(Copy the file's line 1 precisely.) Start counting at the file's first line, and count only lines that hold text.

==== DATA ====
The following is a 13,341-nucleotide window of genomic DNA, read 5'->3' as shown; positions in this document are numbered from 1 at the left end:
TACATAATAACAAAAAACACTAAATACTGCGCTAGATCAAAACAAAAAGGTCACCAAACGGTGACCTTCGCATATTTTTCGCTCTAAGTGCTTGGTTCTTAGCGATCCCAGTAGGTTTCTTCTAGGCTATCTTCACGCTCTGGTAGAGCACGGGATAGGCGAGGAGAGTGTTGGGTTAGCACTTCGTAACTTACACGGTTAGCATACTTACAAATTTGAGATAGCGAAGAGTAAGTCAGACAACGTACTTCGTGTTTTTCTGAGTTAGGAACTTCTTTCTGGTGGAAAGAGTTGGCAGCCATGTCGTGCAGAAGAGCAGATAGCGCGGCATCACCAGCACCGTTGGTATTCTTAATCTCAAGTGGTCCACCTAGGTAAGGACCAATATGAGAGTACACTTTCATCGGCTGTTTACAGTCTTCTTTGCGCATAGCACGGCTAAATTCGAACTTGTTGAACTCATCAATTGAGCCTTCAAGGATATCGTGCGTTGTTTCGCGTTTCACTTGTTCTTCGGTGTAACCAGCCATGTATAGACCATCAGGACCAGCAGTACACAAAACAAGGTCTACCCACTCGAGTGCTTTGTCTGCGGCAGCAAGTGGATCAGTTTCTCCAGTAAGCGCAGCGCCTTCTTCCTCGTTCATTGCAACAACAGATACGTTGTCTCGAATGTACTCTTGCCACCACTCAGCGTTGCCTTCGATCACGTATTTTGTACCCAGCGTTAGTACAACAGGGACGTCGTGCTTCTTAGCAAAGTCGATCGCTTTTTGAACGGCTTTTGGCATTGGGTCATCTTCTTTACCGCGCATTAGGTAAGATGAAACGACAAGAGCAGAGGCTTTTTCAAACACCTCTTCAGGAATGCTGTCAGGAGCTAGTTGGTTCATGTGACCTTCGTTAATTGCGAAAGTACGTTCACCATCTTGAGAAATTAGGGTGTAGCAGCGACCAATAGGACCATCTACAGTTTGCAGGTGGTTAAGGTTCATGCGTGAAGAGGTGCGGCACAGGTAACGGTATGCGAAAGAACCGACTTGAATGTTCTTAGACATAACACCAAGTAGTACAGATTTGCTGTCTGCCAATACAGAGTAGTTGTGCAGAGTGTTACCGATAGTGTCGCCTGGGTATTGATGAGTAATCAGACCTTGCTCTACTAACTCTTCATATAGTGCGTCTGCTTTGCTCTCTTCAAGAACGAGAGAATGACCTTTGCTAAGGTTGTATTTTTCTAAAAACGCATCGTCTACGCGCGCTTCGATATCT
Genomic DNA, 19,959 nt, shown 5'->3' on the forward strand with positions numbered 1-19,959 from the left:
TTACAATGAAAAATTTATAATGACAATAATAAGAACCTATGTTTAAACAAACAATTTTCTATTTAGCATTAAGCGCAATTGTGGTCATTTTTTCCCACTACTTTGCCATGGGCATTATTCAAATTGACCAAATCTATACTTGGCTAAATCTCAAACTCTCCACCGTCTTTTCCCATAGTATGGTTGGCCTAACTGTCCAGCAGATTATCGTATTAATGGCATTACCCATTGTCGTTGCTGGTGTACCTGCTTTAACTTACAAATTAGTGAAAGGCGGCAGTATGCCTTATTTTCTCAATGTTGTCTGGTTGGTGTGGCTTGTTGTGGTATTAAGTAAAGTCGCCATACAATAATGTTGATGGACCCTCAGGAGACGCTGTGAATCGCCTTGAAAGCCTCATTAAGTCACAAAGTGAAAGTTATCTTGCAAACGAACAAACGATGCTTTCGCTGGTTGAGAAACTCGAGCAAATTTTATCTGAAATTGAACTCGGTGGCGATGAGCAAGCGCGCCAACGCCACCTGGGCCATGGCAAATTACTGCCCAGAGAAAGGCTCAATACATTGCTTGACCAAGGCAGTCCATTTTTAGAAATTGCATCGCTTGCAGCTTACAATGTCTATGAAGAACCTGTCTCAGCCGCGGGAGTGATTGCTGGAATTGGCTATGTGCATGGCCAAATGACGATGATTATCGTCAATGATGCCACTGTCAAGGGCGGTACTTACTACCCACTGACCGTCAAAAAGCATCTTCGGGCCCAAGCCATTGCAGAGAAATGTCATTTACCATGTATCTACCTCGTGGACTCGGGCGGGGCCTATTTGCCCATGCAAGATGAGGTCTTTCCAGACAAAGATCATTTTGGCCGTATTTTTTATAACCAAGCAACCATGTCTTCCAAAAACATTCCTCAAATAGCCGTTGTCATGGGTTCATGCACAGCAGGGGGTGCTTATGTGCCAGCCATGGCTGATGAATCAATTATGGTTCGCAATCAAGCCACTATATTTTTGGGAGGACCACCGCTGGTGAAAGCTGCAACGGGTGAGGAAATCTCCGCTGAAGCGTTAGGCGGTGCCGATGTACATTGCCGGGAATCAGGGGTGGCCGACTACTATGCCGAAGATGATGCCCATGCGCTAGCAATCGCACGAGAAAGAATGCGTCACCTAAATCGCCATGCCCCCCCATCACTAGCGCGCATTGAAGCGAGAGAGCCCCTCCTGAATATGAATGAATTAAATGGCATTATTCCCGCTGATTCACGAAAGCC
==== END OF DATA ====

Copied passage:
The following is a 13,341-nucleotide window of genomic DNA, read 5'->3' as shown; positions in this document are numbered from 1 at the left end: